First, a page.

Chicago Cubs Rumors: Jon Lester mulling retirement at season’s end

(Photo by John Fisher/Getty Images)
(Photo by John Fisher/Getty Images) /

We live in strange, strange times. Javier Baez and Anthony Rizzo now call New York home, we just experienced an emotional weekend where now-San Francisco Giants star Kris Bryant made his return to Wrigley Field and another Chicago Cubs fan favorite, Jon Lester, is doing what he can to help propel the St. Louis Cardinals to the postseason.

The fact Lester was traded to St. Louis at the deadline was largely overlooked given the number and magnitude of moves the Cubs made, but the 37-year-old southpaw has now made eight starts for the Redbirds down the stretch.

At this point in his career, he’s a far cry from what he once was. For the last three or so years, Lester has been a back-end innings-eater and little more. Since the start of the 2019 season, he carries a 4.68 ERA/4.80 FIP across 67 starts spanning 352 innings. This year between St. Louis and Washington, he’s averaging just 5.4 strikeouts per nine – the lowest mark of his career.

Given he turns 38 in January and has lacked the signature effectiveness and reliability that once made him one of the surest arms in all baseball, though, the future is now seemingly uncertain for Lester.

Regardless of what the future holds, all Lester and the Cardinals are focused on is the coming weeks. St. Louis is in the thick of the NL Wild Card race, entering action Sunday just two games out of the final postseason spot in the Senior Circuit. As Cubs fans are all too familiar with, Lester could end up being a difference-maker down the stretch. This is a guy who thrives in big games and dramatic moments and that hasn’t changed with time.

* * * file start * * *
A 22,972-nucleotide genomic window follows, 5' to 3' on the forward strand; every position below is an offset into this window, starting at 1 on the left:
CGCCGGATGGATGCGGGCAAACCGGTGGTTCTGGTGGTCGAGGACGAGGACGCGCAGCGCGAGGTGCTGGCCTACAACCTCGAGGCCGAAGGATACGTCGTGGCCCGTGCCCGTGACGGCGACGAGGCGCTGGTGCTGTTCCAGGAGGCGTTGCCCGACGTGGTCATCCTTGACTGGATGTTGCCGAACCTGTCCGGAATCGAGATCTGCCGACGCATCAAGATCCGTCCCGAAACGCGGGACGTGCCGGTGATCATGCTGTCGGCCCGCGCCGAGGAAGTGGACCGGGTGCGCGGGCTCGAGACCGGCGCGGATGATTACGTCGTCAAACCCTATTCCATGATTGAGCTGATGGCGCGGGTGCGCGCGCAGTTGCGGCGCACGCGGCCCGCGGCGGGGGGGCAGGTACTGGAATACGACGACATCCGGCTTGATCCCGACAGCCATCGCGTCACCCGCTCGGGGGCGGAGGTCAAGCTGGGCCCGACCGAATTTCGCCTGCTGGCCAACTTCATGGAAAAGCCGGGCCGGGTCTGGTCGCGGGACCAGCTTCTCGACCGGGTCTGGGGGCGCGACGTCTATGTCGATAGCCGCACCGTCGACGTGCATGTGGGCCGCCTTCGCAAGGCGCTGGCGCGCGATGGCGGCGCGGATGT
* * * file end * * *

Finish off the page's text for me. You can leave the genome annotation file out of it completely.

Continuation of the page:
Chicago Cubs: Jon Lester had some remarkable years on the North Side

Lester’s arrival in Chicago prior to the 2015 season was a booming declaration to the rest of the league: the Chicago Cubs were ready to make some noise – and, boy, did they ever.

In his first year with the team, the southpaw anchored the rotation, eclipsing 200 innings as the Cubs made an improbable run to the NLCS before getting steamrolled by the New York Mets. That next season, of course, was historic, with Chicago winning its first World Series championship in 108 years – and Lester playing a key role.

Finishing as runner-up in National League Cy Young voting, Lester won 19 games in 2016 with a league-leading .792 winning percentage. Come October, he did what he does best: dominate. Lester shared NLCS MVP honors with Javier Baez and made some big-time appearances in the Fall Classic, including coming out of the bullpen on short rest in Game 7.

Due to COVID-19, Lester never got to walk off the mound one last time at Wrigley Field to a standing ovation. Instead, he struggled through his final year with the team before unceremoniously departing in free agency, despite saying he’d have returned to the Cubs for virtually anything.

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With the Cubs out of contention this year, we can keep an eye on Lester in St. Louis, seeing if he might have just enough left in the tank for one last October run. If this is the end of the road, it’s been a tremendous career for the five-time All-Star and three-time World Series champ.